Everything is made of different kind of atoms, that make elements that react together in many types of chemical reactions (single replacement, double replacement, combination, decomposition, redox, combustion…). You may not know it, but you witness reactions on a daily basis. One type of reaction that is very important for us, because it happens in any of our bodily fluids and in the soils in which we grow our food, is the neutralization reaction, that occurs when an acid reacts with a base.
What are acids, bases, and neutralization reactions?
Acids and bases were first defined by Svante Arrhenius in 1884 as being respectively “a material that can donate a proton H+” and “a material that can donate a hydroxide ion OH-.” This definition was limited by the fact that sometimes an acid and a base will react, but the base will not actually lose an hydroxide ion, it will gain the proton lost by the acid instead. That is why, in 1923, Lowry and Brönsted redefined an acid as a material that can donate a proton and a base as a material that can accept one. This is important to know because we can then define a neutralization reaction as a reaction involving an acid that donates a proton H+ to a base.
After an acid donates its proton, it becomes its conjugate base, which is the base it is paired to, and the same goes for the base, after it gains the proton it becomes its conjugate acid. In other words, AH+ is an acid, it can donate a proton to base. When reaction, AH+ is now just A (because it lost a proton when reacting). A is the conjugate base of the acid AH+. We can write them in pairs:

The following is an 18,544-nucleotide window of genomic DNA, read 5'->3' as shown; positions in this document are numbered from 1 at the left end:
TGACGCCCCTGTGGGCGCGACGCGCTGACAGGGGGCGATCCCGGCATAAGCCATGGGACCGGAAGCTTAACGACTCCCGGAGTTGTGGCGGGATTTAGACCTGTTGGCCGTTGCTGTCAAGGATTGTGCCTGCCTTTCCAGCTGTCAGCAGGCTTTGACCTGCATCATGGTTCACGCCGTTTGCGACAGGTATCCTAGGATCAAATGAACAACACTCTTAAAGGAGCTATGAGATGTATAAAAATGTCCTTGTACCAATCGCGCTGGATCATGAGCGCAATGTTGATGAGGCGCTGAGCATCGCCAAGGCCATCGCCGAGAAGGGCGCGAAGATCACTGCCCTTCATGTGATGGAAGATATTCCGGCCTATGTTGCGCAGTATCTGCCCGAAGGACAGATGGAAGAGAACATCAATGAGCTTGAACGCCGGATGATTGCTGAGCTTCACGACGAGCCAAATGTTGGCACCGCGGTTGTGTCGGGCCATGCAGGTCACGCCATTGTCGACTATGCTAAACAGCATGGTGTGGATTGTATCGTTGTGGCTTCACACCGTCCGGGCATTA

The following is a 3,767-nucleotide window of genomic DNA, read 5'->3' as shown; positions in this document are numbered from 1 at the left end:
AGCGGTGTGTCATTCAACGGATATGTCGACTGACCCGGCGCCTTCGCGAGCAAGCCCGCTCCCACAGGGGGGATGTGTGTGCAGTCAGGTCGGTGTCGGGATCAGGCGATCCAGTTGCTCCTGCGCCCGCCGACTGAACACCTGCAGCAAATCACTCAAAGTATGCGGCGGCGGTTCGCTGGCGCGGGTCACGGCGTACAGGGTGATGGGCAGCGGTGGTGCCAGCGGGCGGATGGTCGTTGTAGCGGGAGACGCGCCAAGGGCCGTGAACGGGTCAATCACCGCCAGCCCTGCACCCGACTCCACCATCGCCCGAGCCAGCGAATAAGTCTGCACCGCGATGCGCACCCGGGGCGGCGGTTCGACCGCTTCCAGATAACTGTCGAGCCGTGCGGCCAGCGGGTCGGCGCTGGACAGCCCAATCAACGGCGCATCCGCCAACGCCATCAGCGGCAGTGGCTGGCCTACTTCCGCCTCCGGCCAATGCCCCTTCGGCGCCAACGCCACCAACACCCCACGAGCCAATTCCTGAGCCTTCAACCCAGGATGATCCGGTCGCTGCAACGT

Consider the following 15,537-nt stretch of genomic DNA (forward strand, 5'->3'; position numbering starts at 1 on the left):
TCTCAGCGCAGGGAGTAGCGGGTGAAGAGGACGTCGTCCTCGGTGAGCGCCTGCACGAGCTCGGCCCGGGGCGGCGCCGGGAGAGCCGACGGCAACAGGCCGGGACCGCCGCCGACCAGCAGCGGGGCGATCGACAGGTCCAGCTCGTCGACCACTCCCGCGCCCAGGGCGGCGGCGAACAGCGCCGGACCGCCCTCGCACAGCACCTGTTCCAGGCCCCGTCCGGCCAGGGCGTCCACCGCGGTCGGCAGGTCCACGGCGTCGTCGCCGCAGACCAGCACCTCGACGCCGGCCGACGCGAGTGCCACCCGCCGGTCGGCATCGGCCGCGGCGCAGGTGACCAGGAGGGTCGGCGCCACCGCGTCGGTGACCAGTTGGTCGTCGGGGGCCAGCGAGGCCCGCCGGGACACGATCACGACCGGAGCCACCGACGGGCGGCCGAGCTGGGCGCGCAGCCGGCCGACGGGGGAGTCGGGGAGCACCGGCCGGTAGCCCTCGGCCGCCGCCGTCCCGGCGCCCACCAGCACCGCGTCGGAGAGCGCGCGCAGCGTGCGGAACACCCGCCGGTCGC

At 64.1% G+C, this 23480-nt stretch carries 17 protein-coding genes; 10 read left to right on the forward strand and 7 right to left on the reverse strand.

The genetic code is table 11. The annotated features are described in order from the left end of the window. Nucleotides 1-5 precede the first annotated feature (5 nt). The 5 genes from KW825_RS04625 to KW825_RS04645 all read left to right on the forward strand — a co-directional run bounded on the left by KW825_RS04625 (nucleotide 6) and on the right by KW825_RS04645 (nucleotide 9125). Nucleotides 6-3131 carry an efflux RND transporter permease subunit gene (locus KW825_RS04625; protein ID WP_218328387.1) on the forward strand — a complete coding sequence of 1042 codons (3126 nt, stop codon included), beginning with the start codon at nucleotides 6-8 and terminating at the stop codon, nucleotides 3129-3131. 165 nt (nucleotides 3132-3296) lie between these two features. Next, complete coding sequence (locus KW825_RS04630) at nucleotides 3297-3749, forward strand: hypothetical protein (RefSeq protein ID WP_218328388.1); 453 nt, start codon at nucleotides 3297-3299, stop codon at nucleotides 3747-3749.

AH+/A (AH+ is the acid form, and A is the base form) or B/B- (B being the acid and B- the base).
Example: Reaction HNO3 with H2O
The conjugate pairs here are HNO3/NO3- and H2O/H3O+
Now that you know how an acid and a base react together, you might be wondering what the consequences of this reaction are. As you now know, when an acid reacts it becomes a base, and when a base reacts it becomes an acid. The total amount of acid and base in the solution changes as the reaction occurs. A way to measure the amount of acid and base is the pH (potential Hydrogen). It quantifies the amount of protons H+, to express how acidic an aqueous solution is. The pH of an aqueous solution is approximately the negative of the base 10 logarithm of the molar concentration of protons H+ in the solution.
[H+] being the protons concentration in the solution.
The neutral pH is 7, it is the point at which the concentration of protons is equal to the concentration of hydroxide ions. 7 is the pH of pure water. A pH less than 7 is acidic, the concentration of protons is greater than the concentration of hydroxide ions, and a pH higher than 7 is basic (or alkaline), the concentration of hydroxide ions is greatest than the concentration of protons.
What role does all of this play in our body?
Acids and bases play a major role in the human body. In fact, the bodily fluids (blood, saliva…) have a set pH: saliva has a pretty neutral pH of approximately 7.4 in the mouth, but it has a pH more acidic in the stomach, between 1.5 and 6.5 depending on which part of the stomach. Your pH can sometimes shift a little bit to a more acidic or alkaline level without any consequences, it actually probably happened to you many times. If you eat too much animal meat, your body pH is going to shift to a more acidic level, but your kidney should regulate that. A shift in pH is usually identifiable because you can feel acidic reflux from your stomach, a good thing to do in that case is to eat alkaline foods: vegetables, fruits, nuts, sprouts, breads… to help your body regulating your pH. In fact, each food has a different pH, that can go from very acidic to very basic.
When the pH cannot be maintained constant, an acidosis/alkalosis occurs. This is usually caused by a disease, a bad nutrition over a long period of time, or an excessive alcohol/drug use… and the consequences can be felt over your general health: allergies, fatigues, frequent diseases, headache, skin problems, muscular pain.